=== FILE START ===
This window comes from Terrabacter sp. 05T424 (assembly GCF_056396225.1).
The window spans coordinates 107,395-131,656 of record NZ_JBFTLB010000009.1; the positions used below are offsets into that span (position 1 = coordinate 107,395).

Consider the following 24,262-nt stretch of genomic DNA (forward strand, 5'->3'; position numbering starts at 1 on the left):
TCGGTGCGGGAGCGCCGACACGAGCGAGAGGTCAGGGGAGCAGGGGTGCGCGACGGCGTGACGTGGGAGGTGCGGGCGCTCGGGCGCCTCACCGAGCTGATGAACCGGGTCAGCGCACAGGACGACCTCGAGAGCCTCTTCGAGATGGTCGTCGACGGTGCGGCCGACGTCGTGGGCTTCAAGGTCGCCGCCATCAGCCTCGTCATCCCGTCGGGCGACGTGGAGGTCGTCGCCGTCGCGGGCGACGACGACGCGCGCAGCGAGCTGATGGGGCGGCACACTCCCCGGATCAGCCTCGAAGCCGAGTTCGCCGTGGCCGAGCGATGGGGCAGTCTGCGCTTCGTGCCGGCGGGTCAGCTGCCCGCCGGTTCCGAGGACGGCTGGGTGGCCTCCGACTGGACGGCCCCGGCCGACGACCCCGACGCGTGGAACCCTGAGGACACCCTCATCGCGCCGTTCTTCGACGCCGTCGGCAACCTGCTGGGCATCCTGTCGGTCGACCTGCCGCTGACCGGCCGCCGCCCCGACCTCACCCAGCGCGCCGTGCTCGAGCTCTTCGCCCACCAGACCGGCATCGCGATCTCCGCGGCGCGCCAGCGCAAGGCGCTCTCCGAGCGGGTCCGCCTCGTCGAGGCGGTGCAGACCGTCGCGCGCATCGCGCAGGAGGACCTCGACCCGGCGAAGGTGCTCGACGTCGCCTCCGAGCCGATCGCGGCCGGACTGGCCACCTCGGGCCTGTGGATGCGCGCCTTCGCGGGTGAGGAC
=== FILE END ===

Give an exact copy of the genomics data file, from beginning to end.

This window comes from Terrabacter sp. 05T424 (assembly GCF_056396225.1).
The window spans coordinates 107,395-131,656 of record NZ_JBFTLB010000009.1; the positions used below are offsets into that span (position 1 = coordinate 107,395).

Consider the following 24,262-nt stretch of genomic DNA (forward strand, 5'->3'; position numbering starts at 1 on the left):
TCGGTGCGGGAGCGCCGACACGAGCGAGAGGTCAGGGGAGCAGGGGTGCGCGACGGCGTGACGTGGGAGGTGCGGGCGCTCGGGCGCCTCACCGAGCTGATGAACCGGGTCAGCGCACAGGACGACCTCGAGAGCCTCTTCGAGATGGTCGTCGACGGTGCGGCCGACGTCGTGGGCTTCAAGGTCGCCGCCATCAGCCTCGTCATCCCGTCGGGCGACGTGGAGGTCGTCGCCGTCGCGGGCGACGACGACGCGCGCAGCGAGCTGATGGGGCGGCACACTCCCCGGATCAGCCTCGAAGCCGAGTTCGCCGTGGCCGAGCGATGGGGCAGTCTGCGCTTCGTGCCGGCGGGTCAGCTGCCCGCCGGTTCCGAGGACGGCTGGGTGGCCTCCGACTGGACGGCCCCGGCCGACGACCCCGACGCGTGGAACCCTGAGGACACCCTCATCGCGCCGTTCTTCGACGCCGTCGGCAACCTGCTGGGCATCCTGTCGGTCGACCTGCCGCTGACCGGCCGCCGCCCCGACCTCACCCAGCGCGCCGTGCTCGAGCTCTTCGCCCACCAGACCGGCATCGCGATCTCCGCGGCGCGCCAGCGCAAGGCGCTCTCCGAGCGGGTCCGCCTCGTCGAGGCGGTGCAGACCGTCGCGCGCATCGCGCAGGAGGACCTCGACCCGGCGAAGGTGCTCGACGTCGCCTCCGAGCCGATCGCGGCCGGACTGGCCACCTCGGGCCTGTGGATGCGCGCCTTCGCGGGTGAGGAC